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BIOMIMETIC MULTI-SCALE DAMAGE IMMUNITY FOR CONCRETE: THE CONTRIBUTION OF BACTERIA-BASED SELF-HEALING



Author(s): Kevin Paine, Andrew Heath, Richard Cooper and Susanne Gebhard
Paper category: Proceedings
Book title: Proceedings of the Final Conference of RILEM 253-MCI Microorganisms-Cementitious Materials Interactions Volume II
Editor(s): Alexandra Bertron and Henk Jonkers
ISBN: 978-2-35158-207-7 (Set)
ISBN: 978-2-35158-210-7 (Volume 2)
e-ISBN: 978-2-35158-206-0
Publisher: RILEM Publications SARL
Publication year: 2018
Pages: 583
Total Pages: 308
Language : English


Abstract: A recent UK research project entitled, M4L: Materials for Life, has been investigating ground-breaking and novel developments in the delivery of self-immunity for concrete; including recent advances in multi-scale (~10nm to ~5mm) self-healing and self-recovery systems. Four principal forms of self-healing have been studied: (i) microcapsules, (ii) bacteria, (iii) shape memory polymers and (iv) vascular networks. This paper draws out the developments that have taken place in development of the bacteria-based self-healing concrete within this scope of a multi-scale self-healing system. The paper reports on microbiological characterization of alkaliphilic Bacillus species for spore production, germination and calcite formation, and on cement science studies to understand the effect of nutrients and precursors on setting, hardening and microstructure of cement. A number of methods for encapsulating bacterial spores and nutrients within a concrete matrix were studied including: (i) calcium alginate beads, (ii) porous aggregates, (iii) vascular networks and (iv) microcapsules. It was found that both porous aggregates and microcapsules gave good results. When used in mortars it is shown that encapsulated spores and nutrients provide healing in cracks up to 0.3 mm in size depending on environmental conditions and the concentrations of self-healing agent used. A full-scale site trial investigated the technology in a full-scale site trial and showed that it was possible to mix, place and compact bacteria-based self-healing concrete using conventional practices and that there was no negative effect on mechanical properties. Finally, the paper provides an overview of future anticipated developments as part of a follow on project: Resilient Materials for Life.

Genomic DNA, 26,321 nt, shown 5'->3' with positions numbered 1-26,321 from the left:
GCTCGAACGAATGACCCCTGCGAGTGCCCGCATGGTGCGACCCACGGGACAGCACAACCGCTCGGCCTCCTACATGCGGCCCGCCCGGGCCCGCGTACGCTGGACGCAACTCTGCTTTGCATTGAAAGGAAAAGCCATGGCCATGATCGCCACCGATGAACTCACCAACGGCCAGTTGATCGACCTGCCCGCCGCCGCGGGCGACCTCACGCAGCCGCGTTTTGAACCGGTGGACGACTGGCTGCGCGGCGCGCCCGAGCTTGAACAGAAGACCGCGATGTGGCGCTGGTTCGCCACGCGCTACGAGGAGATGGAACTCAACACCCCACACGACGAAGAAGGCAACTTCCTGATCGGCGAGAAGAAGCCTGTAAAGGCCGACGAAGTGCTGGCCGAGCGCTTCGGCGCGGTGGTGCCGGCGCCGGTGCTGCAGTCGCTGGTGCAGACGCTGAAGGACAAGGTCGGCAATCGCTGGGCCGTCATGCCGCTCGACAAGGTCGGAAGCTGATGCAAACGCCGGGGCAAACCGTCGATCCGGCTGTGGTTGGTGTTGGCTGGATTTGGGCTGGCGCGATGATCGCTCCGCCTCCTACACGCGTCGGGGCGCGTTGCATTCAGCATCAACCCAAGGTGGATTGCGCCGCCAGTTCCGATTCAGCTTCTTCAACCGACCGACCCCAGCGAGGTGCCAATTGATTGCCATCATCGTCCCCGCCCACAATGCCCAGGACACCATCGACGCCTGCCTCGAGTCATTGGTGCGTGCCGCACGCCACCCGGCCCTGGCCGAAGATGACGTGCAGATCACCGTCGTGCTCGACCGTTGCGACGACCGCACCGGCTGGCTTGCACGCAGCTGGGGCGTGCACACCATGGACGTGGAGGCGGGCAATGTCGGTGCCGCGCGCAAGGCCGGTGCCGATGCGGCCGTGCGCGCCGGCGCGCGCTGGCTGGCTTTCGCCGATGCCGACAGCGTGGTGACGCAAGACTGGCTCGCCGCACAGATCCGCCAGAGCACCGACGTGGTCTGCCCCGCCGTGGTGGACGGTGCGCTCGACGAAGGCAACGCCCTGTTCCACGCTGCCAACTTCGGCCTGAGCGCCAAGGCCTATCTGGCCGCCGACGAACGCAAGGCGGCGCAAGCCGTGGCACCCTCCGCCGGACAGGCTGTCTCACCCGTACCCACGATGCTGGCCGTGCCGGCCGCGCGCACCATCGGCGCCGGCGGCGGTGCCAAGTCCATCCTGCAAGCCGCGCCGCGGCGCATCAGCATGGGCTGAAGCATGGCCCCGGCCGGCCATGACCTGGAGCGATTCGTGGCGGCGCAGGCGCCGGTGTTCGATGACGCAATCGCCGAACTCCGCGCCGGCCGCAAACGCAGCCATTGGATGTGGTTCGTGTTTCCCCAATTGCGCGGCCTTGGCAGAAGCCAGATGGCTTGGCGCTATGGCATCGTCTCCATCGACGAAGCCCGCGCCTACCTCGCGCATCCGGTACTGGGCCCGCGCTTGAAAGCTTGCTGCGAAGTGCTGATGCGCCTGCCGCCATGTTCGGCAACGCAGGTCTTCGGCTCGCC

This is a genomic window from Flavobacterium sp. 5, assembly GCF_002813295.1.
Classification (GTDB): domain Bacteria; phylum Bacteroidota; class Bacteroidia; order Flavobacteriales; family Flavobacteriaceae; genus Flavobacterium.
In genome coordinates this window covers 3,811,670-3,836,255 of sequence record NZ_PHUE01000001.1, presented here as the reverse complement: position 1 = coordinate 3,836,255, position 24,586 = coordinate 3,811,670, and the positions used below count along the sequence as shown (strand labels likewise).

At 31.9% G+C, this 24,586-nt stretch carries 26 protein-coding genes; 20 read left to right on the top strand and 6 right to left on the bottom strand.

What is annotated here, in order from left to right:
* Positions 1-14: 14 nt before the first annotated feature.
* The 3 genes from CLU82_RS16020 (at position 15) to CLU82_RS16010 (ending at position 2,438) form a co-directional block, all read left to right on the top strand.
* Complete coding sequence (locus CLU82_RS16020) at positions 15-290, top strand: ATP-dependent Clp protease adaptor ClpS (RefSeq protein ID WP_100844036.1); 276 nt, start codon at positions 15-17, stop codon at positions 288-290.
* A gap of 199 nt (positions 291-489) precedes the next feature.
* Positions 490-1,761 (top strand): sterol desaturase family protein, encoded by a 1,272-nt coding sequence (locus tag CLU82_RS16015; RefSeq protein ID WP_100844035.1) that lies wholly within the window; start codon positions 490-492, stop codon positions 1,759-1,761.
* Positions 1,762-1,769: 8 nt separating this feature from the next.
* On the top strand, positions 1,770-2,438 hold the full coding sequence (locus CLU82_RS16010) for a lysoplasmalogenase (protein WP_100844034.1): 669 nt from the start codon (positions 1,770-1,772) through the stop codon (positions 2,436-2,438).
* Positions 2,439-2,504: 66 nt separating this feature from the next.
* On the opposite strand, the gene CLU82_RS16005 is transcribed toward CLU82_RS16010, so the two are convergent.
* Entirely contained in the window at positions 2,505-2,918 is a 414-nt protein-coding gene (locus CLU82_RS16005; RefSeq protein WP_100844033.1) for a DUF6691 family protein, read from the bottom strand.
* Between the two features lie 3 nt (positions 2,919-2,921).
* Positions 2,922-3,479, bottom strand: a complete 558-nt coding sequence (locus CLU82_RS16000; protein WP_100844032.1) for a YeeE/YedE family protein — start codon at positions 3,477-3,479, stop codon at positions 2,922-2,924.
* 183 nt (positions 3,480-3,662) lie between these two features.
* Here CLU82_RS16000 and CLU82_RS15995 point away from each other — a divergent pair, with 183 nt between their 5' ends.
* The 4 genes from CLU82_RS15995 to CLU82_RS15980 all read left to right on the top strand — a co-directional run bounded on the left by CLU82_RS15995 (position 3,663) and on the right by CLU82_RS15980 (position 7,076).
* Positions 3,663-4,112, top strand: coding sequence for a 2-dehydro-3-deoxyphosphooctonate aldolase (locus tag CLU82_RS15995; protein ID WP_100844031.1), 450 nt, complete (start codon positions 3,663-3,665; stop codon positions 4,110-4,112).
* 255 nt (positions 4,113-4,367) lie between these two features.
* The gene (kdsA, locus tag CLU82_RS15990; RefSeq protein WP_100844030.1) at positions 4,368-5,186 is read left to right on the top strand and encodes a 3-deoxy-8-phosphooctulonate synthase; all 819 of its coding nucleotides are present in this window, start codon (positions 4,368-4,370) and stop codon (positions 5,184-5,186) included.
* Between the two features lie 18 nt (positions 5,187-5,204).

Online publication : 2018
Publication type : full_text
Public price (Euros) : 0.00


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